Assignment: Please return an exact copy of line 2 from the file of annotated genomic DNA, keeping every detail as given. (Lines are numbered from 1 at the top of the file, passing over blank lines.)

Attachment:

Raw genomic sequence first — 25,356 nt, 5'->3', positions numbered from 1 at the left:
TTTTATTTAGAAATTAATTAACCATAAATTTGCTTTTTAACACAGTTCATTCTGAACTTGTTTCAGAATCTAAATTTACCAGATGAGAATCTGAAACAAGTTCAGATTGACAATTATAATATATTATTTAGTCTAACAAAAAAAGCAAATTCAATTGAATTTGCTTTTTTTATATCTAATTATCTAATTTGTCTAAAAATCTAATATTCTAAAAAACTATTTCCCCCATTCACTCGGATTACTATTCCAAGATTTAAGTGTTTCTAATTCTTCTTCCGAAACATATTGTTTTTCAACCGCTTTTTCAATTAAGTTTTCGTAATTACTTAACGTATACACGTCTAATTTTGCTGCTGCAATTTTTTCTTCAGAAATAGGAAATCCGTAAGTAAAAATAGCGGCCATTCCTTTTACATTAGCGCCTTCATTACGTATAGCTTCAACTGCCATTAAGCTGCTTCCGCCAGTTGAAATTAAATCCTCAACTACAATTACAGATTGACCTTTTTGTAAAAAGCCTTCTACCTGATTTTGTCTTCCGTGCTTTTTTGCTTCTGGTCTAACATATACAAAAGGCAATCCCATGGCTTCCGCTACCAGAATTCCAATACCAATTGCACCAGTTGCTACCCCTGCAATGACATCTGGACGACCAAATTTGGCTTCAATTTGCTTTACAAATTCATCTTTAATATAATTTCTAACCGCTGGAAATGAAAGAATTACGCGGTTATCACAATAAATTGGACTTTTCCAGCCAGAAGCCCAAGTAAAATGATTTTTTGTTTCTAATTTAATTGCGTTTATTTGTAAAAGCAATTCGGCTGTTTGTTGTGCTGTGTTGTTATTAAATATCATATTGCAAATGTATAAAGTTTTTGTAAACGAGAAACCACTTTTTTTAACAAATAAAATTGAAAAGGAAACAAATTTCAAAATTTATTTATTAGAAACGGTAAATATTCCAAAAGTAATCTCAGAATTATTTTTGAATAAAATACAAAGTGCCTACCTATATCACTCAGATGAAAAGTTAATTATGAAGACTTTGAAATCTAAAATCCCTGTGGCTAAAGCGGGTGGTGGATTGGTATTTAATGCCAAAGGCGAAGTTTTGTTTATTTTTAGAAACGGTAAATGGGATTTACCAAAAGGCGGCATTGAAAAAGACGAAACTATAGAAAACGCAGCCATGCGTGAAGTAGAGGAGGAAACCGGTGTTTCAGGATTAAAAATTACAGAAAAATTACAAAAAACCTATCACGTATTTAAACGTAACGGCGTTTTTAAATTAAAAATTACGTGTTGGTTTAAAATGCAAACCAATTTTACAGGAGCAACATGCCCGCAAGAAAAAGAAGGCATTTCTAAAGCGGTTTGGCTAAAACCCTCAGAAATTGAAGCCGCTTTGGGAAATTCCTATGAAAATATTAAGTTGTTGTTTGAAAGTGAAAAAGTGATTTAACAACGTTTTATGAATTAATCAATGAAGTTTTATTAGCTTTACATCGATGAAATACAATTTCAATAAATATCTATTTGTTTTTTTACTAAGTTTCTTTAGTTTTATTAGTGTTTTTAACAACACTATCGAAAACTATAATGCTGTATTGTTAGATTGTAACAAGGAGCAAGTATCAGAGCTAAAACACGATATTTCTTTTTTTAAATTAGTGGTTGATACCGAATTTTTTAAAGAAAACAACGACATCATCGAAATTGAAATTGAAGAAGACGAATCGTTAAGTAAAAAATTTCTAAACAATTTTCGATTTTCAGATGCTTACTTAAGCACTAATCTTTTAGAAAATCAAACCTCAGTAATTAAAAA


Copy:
TTTTATTTAGAAATTAATTAACCATAAATTTGCTTTTTAACACAGTTCATTCTGAACTTGTTTCAGAATCTAAATTTACCAGATGAGAATCTGAAACAAGTTCAGATTGACAATTATAATATATTATTTAGTCTAACAAAAAAAGCAAATTCAATTGAATTTGCTTTTTTTATATCTAATTATCTAATTTGTCTAAAAATCTAATATTCTAAAAAACTATTTCCCCCATTCACTCGGATTACTATTCCAAGATTTAAGTGTTTCTAATTCTTCTTCCGAAACATATTGTTTTTCAACCGCTTTTTCAATTAAGTTTTCGTAATTACTTAACGTATACACGTCTAATTTTGCTGCTGCAATTTTTTCTTCAGAAATAGGAAATCCGTAAGTAAAAATAGCGGCCATTCCTTTTACATTAGCGCCTTCATTACGTATAGCTTCAACTGCCATTAAGCTGCTTCCGCCAGTTGAAATTAAATCCTCAACTACAATTACAGATTGACCTTTTTGTAAAAAGCCTTCTACCTGATTTTGTCTTCCGTGCTTTTTTGCTTCTGGTCTAACATATACAAAAGGCAATCCCATGGCTTCCGCTACCAGAATTCCAATACCAATTGCACCAGTTGCTACCCCTGCAATGACATCTGGACGACCAAATTTGGCTTCAATTTGCTTTACAAATTCATCTTTAATATAATTTCTAACCGCTGGAAATGAAAGAATTACGCGGTTATCACAATAAATTGGACTTTTCCAGCCAGAAGCCCAAGTAAAATGATTTTTTGTTTCTAATTTAATTGCGTTTATTTGTAAAAGCAATTCGGCTGTTTGTTGTGCTGTGTTGTTATTAAATATCATATTGCAAATGTATAAAGTTTTTGTAAACGAGAAACCACTTTTTTTAACAAATAAAATTGAAAAGGAAACAAATTTCAAAATTTATTTATTAGAAACGGTAAATATTCCAAAAGTAATCTCAGAATTATTTTTGAATAAAATACAAAGTGCCTACCTATATCACTCAGATGAAAAGTTAATTATGAAGACTTTGAAATCTAAAATCCCTGTGGCTAAAGCGGGTGGTGGATTGGTATTTAATGCCAAAGGCGAAGTTTTGTTTATTTTTAGAAACGGTAAATGGGATTTACCAAAAGGCGGCATTGAAAAAGACGAAACTATAGAAAACGCAGCCATGCGTGAAGTAGAGGAGGAAACCGGTGTTTCAGGATTAAAAATTACAGAAAAATTACAAAAAACCTATCACGTATTTAAACGTAACGGCGTTTTTAAATTAAAAATTACGTGTTGGTTTAAAATGCAAACCAATTTTACAGGAGCAACATGCCCGCAAGAAAAAGAAGGCATTTCTAAAGCGGTTTGGCTAAAACCCTCAGAAATTGAAGCCGCTTTGGGAAATTCCTATGAAAATATTAAGTTGTTGTTTGAAAGTGAAAAAGTGATTTAACAACGTTTTATGAATTAATCAATGAAGTTTTATTAGCTTTACATCGATGAAATACAATTTCAATAAATATCTATTTGTTTTTTTACTAAGTTTCTTTAGTTTTATTAGTGTTTTTAACAACACTATCGAAAACTATAATGCTGTATTGTTAGATTGTAACAAGGAGCAAGTATCAGAGCTAAAACACGATATTTCTTTTTTTAAATTAGTGGTTGATACCGAATTTTTTAAAGAAAACAACGACATCATCGAAATTGAAATTGAAGAAGACGAATCGTTAAGTAAAAAATTTCTAAACAATTTTCGATTTTCAGATGCTTACTTAAGCACTAATCTTTTAGAAAATCAAACCTCAGTAATTAAAAA